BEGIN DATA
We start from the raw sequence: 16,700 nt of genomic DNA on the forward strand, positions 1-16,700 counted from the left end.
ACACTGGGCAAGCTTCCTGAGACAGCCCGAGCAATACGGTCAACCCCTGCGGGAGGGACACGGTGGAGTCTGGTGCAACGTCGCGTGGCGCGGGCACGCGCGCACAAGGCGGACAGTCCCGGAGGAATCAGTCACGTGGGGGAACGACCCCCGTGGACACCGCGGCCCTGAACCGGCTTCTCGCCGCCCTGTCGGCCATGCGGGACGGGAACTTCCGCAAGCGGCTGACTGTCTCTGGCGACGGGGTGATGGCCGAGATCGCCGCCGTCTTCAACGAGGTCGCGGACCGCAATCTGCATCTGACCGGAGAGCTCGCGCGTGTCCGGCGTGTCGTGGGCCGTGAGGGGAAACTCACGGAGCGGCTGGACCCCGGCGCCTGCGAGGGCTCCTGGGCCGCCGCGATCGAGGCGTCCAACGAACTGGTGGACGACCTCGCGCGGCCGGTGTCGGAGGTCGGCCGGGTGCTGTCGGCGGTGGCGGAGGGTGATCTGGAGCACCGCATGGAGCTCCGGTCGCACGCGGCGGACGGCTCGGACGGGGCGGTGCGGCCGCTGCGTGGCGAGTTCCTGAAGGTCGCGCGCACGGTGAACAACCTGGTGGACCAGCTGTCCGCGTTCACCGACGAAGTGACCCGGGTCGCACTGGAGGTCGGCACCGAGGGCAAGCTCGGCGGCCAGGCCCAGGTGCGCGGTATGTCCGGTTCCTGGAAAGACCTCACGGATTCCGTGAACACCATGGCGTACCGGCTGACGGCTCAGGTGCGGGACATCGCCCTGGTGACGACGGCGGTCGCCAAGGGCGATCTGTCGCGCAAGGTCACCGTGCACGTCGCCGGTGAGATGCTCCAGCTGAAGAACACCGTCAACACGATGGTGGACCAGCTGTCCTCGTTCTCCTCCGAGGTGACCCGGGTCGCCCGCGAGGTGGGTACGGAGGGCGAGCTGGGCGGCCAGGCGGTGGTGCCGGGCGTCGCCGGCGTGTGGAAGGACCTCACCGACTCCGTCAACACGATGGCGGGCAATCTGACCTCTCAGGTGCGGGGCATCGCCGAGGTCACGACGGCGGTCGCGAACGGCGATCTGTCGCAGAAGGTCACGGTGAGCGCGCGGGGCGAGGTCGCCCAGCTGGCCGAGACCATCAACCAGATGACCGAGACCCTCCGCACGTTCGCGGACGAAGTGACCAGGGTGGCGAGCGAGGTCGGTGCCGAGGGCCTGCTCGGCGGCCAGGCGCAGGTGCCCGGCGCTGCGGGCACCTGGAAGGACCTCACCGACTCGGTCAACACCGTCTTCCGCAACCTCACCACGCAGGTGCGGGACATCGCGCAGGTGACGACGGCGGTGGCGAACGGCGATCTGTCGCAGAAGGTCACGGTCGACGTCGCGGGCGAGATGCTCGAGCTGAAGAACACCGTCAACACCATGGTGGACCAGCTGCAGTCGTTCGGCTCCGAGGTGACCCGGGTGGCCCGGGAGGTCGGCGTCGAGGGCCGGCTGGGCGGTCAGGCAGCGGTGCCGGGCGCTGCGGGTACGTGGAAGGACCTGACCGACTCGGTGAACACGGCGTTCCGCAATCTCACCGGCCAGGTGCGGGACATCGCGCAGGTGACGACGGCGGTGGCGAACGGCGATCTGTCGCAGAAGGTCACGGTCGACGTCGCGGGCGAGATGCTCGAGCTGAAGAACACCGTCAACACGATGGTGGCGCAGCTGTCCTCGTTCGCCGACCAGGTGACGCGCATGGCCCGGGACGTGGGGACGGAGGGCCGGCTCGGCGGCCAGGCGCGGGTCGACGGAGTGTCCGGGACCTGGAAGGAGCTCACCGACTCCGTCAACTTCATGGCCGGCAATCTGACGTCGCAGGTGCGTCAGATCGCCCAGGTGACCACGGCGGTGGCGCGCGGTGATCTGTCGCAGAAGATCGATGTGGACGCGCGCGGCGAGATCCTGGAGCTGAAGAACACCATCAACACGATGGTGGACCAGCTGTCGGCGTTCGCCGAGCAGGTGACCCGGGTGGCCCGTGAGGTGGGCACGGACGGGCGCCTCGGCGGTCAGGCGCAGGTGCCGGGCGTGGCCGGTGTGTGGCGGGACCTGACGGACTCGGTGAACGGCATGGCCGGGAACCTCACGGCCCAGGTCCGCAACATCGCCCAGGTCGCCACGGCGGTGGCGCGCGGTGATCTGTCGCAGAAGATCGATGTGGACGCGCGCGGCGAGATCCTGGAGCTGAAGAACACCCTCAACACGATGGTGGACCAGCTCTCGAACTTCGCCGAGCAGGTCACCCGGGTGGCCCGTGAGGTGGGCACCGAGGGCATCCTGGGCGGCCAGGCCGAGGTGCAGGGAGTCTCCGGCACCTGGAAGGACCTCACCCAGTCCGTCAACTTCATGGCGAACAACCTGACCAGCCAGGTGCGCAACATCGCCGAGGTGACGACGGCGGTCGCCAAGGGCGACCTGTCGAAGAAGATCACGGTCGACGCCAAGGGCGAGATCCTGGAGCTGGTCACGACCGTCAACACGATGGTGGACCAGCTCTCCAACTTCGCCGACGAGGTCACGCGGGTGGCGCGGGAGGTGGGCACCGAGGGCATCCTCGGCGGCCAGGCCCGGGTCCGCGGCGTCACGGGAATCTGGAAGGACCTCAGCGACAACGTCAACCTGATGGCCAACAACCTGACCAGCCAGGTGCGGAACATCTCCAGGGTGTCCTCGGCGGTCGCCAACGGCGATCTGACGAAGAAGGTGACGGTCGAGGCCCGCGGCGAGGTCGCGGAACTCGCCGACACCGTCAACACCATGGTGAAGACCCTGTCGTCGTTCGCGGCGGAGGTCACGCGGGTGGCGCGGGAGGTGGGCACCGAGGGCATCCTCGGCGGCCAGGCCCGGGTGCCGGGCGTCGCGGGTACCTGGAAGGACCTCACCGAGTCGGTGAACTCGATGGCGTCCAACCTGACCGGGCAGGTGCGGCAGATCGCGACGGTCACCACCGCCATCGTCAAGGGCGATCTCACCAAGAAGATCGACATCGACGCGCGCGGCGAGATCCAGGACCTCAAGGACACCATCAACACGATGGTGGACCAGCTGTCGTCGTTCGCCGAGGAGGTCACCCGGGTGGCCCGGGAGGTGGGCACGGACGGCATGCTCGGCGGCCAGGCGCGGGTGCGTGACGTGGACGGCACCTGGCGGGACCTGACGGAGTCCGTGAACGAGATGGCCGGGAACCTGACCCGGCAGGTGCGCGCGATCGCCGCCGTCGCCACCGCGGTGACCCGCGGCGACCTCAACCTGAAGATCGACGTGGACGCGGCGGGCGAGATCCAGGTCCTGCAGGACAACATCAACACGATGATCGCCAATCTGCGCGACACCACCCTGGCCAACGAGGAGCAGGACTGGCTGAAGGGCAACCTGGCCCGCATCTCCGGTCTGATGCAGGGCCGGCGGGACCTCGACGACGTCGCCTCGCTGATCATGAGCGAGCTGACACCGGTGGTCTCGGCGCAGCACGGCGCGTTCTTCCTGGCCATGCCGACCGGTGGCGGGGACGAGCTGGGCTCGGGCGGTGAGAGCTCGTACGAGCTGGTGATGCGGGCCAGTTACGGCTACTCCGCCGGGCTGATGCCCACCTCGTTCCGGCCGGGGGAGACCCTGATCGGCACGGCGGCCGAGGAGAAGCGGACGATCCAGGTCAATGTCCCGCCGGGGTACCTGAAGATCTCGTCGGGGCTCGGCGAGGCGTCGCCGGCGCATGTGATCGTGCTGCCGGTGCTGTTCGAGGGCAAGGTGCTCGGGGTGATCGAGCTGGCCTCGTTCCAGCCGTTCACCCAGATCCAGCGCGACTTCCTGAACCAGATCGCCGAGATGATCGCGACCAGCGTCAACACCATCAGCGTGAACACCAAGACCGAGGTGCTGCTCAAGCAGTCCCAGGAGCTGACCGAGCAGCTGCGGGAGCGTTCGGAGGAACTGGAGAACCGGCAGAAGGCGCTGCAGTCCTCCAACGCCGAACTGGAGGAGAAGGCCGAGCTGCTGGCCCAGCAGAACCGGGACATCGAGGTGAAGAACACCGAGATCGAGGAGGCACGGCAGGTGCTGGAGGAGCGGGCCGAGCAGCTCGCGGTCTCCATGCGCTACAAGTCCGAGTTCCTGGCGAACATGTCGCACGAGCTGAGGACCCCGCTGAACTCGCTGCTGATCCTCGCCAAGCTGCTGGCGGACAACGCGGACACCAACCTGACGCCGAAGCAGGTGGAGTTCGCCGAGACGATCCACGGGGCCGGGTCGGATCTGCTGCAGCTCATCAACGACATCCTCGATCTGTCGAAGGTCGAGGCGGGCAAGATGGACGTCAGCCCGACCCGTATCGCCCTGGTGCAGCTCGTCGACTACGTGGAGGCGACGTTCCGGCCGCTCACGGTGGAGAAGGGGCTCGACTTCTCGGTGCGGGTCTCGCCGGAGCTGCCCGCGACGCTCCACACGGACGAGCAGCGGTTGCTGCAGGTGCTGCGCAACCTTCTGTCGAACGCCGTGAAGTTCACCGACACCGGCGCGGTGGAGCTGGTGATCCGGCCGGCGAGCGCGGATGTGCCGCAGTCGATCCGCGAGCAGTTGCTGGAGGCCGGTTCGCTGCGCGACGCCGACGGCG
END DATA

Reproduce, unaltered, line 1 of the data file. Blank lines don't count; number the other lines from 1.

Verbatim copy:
We start from the raw sequence: 16,700 nt of genomic DNA on the forward strand, positions 1-16,700 counted from the left end.